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The FCH JU supported project POWER-UP puts Europe at the forefront of Alkaline Fuel Cell Technology
Hydrogen is used extensively in the chemical industry for processing and synthesising new products. However, following this processes, significant hydrogen quantities remain unexploited. The FCH JU supported project POWER-UP, led by the UK-based company AFC Energy, innovates by manufacturing, installing and operating a first-of-its-kind 240 kWe industrial-scale alkaline fuel cell (AFC) power plant, installed at Stade, Lower Saxony, Germany. The fuel cell system utilises the remaining /surplus hydrogen and produces electricity, which is then exported to the local power grid.
This is the first time an alkaline fuel cell system has been demonstrated on a large industrial scale, anywhere in the world. Operating data from the demonstration plant has shown a conversion efficiency of hydrogen to electricity of above 56%. The successful experience of the project has raised interests for similar plants to be installed worldwide.
The project has also helped to set-up a process thanks to which all catalyst materials (manufacturing waste and post-consumer waste) are recycled, while demonstrating a promising life cycle analysis.
Building on the project’s success, the future generation of stacks have already adopted new design methodologies that will significantly reduce the consumption of raw materials such as nickel.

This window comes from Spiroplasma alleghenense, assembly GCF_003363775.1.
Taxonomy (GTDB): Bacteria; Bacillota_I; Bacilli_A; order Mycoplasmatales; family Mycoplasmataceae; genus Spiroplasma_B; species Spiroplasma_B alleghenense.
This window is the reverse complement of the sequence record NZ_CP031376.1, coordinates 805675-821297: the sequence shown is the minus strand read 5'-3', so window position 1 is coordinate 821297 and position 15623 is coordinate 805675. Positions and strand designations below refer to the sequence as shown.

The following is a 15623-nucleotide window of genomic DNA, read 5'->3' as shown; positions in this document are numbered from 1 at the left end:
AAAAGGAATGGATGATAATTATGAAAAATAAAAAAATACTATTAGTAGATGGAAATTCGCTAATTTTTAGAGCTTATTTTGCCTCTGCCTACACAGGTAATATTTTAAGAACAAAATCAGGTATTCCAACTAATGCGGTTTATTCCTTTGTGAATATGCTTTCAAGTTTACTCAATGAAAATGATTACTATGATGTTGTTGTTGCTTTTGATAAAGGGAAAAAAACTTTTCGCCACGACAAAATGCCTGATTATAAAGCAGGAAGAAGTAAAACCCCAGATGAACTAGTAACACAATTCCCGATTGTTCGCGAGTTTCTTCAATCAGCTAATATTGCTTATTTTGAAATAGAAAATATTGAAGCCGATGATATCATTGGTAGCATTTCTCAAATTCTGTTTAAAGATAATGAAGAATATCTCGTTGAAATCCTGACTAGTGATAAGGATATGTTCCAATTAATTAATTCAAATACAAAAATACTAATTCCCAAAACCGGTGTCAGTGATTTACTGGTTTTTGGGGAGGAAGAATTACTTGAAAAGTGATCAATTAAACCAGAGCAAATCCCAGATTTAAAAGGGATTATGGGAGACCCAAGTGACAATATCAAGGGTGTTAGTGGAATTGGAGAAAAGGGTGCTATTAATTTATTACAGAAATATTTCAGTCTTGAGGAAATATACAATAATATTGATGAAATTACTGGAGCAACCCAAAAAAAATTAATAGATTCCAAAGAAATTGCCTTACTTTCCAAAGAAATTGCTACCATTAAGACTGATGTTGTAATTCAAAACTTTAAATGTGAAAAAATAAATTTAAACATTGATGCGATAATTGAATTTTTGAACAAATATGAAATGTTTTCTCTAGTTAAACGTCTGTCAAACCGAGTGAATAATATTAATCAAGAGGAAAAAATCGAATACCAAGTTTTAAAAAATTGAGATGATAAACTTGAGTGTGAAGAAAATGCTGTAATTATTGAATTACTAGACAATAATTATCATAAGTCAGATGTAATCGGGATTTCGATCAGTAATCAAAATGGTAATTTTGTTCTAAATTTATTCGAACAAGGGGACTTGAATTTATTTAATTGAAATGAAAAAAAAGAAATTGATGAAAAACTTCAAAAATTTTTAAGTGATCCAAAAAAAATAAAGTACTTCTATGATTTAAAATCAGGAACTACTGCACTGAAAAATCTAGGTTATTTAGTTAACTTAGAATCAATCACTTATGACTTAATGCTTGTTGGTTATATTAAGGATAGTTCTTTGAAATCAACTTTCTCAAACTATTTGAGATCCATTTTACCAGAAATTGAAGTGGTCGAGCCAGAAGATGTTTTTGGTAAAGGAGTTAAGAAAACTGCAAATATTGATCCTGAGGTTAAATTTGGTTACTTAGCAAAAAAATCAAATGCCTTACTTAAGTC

POWER-UP has also developed a robotic work cell to assemble the alkaline fuel cell stacks from the various fuel cell components. This has proven to increase significantly the production rate of cells and has reduced the failure rate in the manufacturing process.
Funding from the Fuel Cells and Hydrogen Joint Undertaking has brought the Alkaline Fuel Cell Technology’s progression forward by at least three years, offering significant opportunities in today’s energy markets that have an increased demand for technologies capable of increasing regions’ security of energy supply.
If built in larger volumes, the next generation of the technology - already under development- has the potential to become a competitive alternative in the power generation market. Particularly, if the alkaline technology utilises hydrogen produced from renewable energy sources, it will offer a 100% zero emission power and heat solution for greening the industry.